Spring Girl Topper Tutorial

I was imagining Spring when I designed this tutorial,” notes Barbara. “I wanted to capture the beauty and freshness of the flowers and the soft-pastel colors.” This elegant figurine with a floral gown would make a perfect topper for a Sweet 16 celebration, birthday cake, or more. Learn how to recreate Barbara’s award-winning style with this step-by-step tutorial. 

 Spring Doll Tutorial




  • Cake carved in a cone shape (6″ tall with a diameter of 4″ at the base) 
  • An 8-inch cake, filled and frosted 
  • Modelling paste (modeling chocolate or gumpaste/chocolate mix) as follows:  
  • 150 grams of Flesh toned paste 
  • 60 grams of brown color 60 paste 
  • 100 grams of white paste 
  • 1kg of white fondant 
  • Petal dust colors in: peach, brown, pink, lilac, apple green 
  • Gel colors (blue, brown) 
  • Edible glue 
  • Lilac satin ribbon  
  • Small and large rolling pin 
  • ruler 
  • Fondant smoother 
  • Dresden tool, ball tool, bone tool 
  • Skewer, toothpick 
  • Pastry bag fitted with PME tip #3 
  • Hydrangea flower cutter and veiner 
  • Scalpel or X-Acto knife 
  • Foam pad 
  • Fine paintbrushes 
  • Silicone brushes (Sweet Janis by Barbara Luraschi) 
  • 24-guauge floral wires 
  • Floral tape 
  • Dowels 

To Prepare: Cover an 8-inch cake with white sugar paste and add a lilac ribbon at the base. Make a bow and adhere it to the cake using some edible glue.  

Make the decorative buds by shaping some white gum paste into a tapered ball. Insert a hooked 24-gauge floral wire dipped in some edible glue. Mark 3 lines around the cone starting from the bottom towards the point. Dust the buds using some apple green edible petal dust at the bottom, and lilac at the point. Assemble a few of them together using green floral tape. Position the buds next to the bow on the cake. 

  1. Cover the prepared, carved cake with white fondant and insert a skewer in the middle. Leaving 4-inches exposed.  

  1. To model the body: Take some flesh-toned modeling paste (I use Saracino) and shape into a thick tapered cylinder. Pinch the tapered end to create the neck, and push out the paste a little to form the shoulders.   

  1. Model the breasts by pushing into the paste using your fingers as demonstrated in the picture. Barbara notes: You can add some small balls of the modeling paste and blend into the torso with your fingers if you do not have enough paste to work with. 

  1. Mark the cavity (clavicle) under the neck and define the collar bones using a silicone brush or soft-tipped modeling tool. 

  1. Push the torso onto the skewer, which was previously inserted into the cake. Roll a piece of white modeling paste thinly, and wrap around the torso to create the top portion of the dress. Join the paste at the back and trim away the excess at the back and the bottom. Blend the bottom of the bodice into the dress below using a soft-tipped shaper. Shape the bust line by cutting in a ‘V’ shape at the center point. To decorate, mark the edge of the dress using a stitching wheel.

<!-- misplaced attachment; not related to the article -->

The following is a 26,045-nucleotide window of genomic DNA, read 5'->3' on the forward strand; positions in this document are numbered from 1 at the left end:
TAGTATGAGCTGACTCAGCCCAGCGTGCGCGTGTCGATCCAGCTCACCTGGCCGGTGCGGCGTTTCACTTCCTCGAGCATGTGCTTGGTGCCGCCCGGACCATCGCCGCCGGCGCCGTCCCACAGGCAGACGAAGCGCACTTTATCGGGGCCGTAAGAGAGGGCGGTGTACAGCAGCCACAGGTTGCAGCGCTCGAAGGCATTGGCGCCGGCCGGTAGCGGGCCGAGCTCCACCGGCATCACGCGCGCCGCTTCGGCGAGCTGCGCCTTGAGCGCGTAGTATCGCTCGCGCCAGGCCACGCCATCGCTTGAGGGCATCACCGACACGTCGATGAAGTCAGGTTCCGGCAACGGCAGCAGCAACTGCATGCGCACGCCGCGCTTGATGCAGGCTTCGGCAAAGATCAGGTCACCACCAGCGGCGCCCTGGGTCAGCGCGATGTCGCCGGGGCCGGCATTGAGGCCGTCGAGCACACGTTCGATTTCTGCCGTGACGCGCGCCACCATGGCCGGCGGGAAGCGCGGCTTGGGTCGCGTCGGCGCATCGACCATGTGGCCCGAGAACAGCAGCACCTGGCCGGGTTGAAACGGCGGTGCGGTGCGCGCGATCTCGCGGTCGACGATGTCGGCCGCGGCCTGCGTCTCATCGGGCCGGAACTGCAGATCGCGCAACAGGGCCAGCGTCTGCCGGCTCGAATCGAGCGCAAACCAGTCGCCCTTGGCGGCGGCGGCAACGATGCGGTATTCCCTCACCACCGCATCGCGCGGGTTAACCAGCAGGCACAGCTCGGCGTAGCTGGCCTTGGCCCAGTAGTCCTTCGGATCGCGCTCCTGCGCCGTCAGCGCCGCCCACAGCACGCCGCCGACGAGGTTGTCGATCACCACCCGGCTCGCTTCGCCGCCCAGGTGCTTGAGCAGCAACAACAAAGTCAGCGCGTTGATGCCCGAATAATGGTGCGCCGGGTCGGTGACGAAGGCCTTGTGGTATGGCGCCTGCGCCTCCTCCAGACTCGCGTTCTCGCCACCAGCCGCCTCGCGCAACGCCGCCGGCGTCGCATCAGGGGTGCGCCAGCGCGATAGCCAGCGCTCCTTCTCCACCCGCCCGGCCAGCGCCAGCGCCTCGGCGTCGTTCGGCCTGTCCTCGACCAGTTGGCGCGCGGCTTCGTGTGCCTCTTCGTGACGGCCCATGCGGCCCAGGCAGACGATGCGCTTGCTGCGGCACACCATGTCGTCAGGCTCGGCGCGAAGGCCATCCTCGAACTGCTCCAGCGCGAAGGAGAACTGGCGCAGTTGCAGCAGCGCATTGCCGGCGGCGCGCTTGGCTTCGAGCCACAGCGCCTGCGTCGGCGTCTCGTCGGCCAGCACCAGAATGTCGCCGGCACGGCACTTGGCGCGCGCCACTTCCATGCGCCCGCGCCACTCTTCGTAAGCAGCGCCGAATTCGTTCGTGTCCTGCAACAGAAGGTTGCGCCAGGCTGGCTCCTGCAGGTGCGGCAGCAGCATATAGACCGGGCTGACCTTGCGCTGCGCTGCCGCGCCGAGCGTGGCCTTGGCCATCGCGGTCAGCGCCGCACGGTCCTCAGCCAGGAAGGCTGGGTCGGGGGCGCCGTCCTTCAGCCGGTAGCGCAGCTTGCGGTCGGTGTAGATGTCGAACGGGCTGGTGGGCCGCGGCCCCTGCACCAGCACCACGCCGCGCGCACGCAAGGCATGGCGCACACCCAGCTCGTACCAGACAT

1. To model the face: Take some flesh-toned modeling paste and roll into a ball. Indent in the middle with the finger, pushing up the paste to define the nose, then use your finger tips to make the eye cavities. 

Barbara notes: There should be an equal distance between the top of the eye cavity and the top of the head, and the bottom of the eye cavity and the base of the chin.   

  1. Use the Dresden tool to define the nose, pressing into the paste to create the tip and the bridge.   

  1. Use a conical pointed tool to mark the nostrils. 

  1. Use a sharp knife to cut in a line for the lips in the bottom portion of the face as shown.  

  1. Use the silicone brush to define the lips, pressing into the chin area, under the bottom lip, will allow the lips to protrude. Define around the top lips. 

  1. In the eye cavities you created earlier, draw a small oval shape for the eye and remove the paste from inside. Use the tip of a silicone brush to define the eyelid and brow bone.  

  1. Fill the cavity with a small ball of white paste, then paint the eyes using a fine artists brush. Dust the cheeks and the lips with red petal dust, and paint the eyebrows. 

  1. Roll out some white modelling paste to 1/8″ thickness and cut out lots of hydrangea flowers using a hydrangea cutter.   

  1. Place the flower inside a two-sided hydrangea veiner and press gently to impress the veins. 

  1. Allow the flowers to dry on a foam pad. 

  1. Dust the flowers using lilac edible petal dust along the edges and apple green in the center. 

  1. Position the flowers all around the cake, using a little edible glue to adhere them.  

  1. To make the arms: shape a small amount of flesh-toned paste in a slightly-tapered cylinder, and using the finger, create an indentation for the wrist and the elbow. Flatten the tapered end to create the hand.   

  1. Cut a small ‘V’ to define the thumb first, and then three more cute to create the fingers. 

  1. Gently taper each finger, and then position the arm onto the body using a little edible glue to adhere the arm to the torso. Dust the edge of the top dress with lilac petal dust. 

  1. Add a flower onto each shoulder. 

  1. Position the head onto the body, securing the head onto the exposed skewer. To make the hair, cut strips of brown paste and add them around the base of the head, and then on the top of the head.   

Barbara notes: you can texture the hair with the Dresden tool and position the pieces to give a natural effect. 

Add two flowers to the hair. To position the doll, place three dowels in the center of the cake for support and place the doll on top, securing with a little frosting to hold it in place.   


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